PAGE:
Have you noticed how many stores and small businesses use familiar marketing tactics to get you in the door?  Some may use elaborate window displays, posters screaming about all the discounts you can find inside, mannequins dressed up in colorful outfits promoting products.

Some are far more subtle, so much so that chances are you’ve hardly ever noticed them but they are very effective. Picture your local grocery store, for example. What do you see when you first walk in? Most likely flowers, or big bright bouquets of fresh-cut blooms greeting shoppers inside.

They do that for a reason and there’s a strategic decision behind those flowers’ in the store. They use the “sense of smell” as an effective strategy to create a better customer experience.

“It is very, very simple,” says Paco Underhill, the founder and CEO of behavioral research and consulting firm Envirosell. “If you can get someone’s nose and saliva glands working, they become a much less disciplined shopper.”

He is correct. Flowers fire up the senses, getting you ready to spend. Sure, they’re aesthetically pleasing. And as you get closer, your nose picks up on their aroma, which tells your brain “this place has good stuff.” You’re signaling freshness to your customers which is a good thing the good thing that make food good. If I’m a grocery store then that’s how I want you to see my store.

Disney effectively uses the “sense of smell” as you walk down main street smelling freshly baked chocolate chip cookies and pastries from their confectionary store or popcorn from a vendor cart and more. Think about what goes on during the holiday season.  That psychological priming of holiday decorations, the sense of pine cones or chestnuts roasting on a fire is just one way stores indirectly influence your behavior and encourage you to part more readily with your money. (Holiday music is another effective strategy.)

Think about it. You’re in a good mood and ready to shell out for the holiday season, not fully realizing that it’s because of the music and twinkly lights. That’s the same strategic reason why so many grocery stores put bouquets front and center.


How does the sense of smell change customer behavior?
  • Ambient scent boosts recognition and memory performance.
  • It increases the time consumers spend in a shop or business.
  • It elevates mood and a person’s level of enjoyment
  • It improves the quality of a service encounter.

You may notice that some customers spend more time in a store — lingering over items because the scents make them calmer and more relaxed. You may notice an uptick in sales as more people convert or add different products to their baskets.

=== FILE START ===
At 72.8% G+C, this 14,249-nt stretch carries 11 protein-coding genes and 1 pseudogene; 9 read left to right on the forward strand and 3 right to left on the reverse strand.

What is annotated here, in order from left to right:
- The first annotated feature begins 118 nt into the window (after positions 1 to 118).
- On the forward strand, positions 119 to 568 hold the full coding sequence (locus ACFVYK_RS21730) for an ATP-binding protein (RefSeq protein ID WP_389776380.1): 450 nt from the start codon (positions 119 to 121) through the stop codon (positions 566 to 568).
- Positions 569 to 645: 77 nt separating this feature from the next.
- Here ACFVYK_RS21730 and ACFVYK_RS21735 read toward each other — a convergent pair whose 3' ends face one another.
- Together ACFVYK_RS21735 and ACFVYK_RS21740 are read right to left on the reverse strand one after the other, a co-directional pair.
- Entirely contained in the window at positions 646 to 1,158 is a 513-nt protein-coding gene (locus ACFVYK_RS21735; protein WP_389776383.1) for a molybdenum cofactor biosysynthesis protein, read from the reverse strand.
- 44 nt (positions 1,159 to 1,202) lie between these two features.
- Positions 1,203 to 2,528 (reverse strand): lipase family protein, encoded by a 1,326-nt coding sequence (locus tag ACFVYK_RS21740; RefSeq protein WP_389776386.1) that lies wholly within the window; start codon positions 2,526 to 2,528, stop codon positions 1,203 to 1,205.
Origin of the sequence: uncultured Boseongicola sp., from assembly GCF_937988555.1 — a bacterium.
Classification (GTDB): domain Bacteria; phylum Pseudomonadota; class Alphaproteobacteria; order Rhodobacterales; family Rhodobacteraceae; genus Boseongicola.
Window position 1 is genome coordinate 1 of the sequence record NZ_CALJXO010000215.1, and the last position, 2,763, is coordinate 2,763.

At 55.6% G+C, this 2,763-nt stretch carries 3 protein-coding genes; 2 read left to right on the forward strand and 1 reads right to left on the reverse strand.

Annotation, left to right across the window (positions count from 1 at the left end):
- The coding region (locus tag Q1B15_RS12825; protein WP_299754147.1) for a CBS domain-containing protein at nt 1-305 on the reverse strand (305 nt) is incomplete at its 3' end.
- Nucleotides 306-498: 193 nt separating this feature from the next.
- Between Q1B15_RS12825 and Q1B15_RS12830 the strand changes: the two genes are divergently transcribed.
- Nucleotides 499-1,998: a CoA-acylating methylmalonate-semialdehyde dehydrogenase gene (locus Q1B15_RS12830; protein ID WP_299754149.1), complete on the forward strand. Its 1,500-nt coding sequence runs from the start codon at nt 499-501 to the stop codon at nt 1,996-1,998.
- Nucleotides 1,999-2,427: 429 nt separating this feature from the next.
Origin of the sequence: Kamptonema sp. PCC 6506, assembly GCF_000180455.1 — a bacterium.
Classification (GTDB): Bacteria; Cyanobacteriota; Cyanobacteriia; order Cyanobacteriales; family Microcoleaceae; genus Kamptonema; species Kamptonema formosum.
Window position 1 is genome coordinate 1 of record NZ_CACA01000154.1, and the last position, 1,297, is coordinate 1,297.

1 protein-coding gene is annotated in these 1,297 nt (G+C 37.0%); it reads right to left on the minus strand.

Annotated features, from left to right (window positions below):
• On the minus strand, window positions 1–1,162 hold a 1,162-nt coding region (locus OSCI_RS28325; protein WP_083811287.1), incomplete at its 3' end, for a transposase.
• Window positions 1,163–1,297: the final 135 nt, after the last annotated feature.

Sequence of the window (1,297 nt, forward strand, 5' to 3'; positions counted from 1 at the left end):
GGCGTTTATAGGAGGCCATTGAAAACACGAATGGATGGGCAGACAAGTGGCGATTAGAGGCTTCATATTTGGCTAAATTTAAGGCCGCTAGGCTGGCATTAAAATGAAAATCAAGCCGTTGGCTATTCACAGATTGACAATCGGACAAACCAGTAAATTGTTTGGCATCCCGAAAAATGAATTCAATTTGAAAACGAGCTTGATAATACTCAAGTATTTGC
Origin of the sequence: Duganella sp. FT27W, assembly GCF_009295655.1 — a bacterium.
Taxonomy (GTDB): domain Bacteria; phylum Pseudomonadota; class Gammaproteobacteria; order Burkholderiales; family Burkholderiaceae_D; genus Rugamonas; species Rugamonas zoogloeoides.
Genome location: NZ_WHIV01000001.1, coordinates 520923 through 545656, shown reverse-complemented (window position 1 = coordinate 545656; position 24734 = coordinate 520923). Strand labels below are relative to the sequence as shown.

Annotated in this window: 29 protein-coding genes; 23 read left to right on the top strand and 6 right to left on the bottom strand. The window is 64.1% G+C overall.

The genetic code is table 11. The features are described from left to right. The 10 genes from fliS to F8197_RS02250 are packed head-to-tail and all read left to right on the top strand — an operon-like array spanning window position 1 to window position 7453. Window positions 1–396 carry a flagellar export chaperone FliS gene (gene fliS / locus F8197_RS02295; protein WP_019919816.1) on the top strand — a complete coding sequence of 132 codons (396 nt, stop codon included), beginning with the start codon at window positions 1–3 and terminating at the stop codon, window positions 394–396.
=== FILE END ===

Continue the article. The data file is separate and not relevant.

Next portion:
One of my clients, who owns a gas station, actually added the smell of fresh coffee to its store and increased coffee sales by over 200%.

Once you start to notice scents in stores and businesses, you will find it everywhere. You will encounter scent marketing all across the mall, from the sweet desserts at the Cinnabon stand to the smell of new books and coffee at the bookstore.

Of course, you want to make sure you don’t have any unpleasant odors in your business such as overfilled trash receptacles, body odors, strong perfumes, cigarette smoke, bad smells in your restrooms and more.

So what could you do in your business to use the “sense of smell” to generate and cause that same effect on your customers.  Here are some examples:

  • Freshly baked cookies near the inside entrance (or outside) of your business
  • Freshly brewed coffee
  • Freshly popped popcorn
  • Incense or potpourri
  • Aromas of lavender, basil, cinnamon, and citrus are relaxing, whereas peppermint, thyme and rosemary are invigorating. Ginger, cardamom, licorice, and chocolate tend to stir romantic feelings, while rose promotes positivity and happiness.
  • Flowers

Smell is one of the most underrated senses in our bodies, and scent is often overlooked in marketing as many people focus on creating visual and auditory cues and stimulation. We’re so often told that the “visuals matter”. It certainly does. But you also need to make a good first impression and we sometimes overlook the power of smell. It’s time for you to think about how you can incorporate the “sense of smell” into your customer experience as well.

The “sense of smell” can be your new weapon with its power to impact your customer experience to help make your customers engage with your business and products. Now that is “Magical”

Need Help? Contact John Today –info@johnformica.com or (704) 965-4090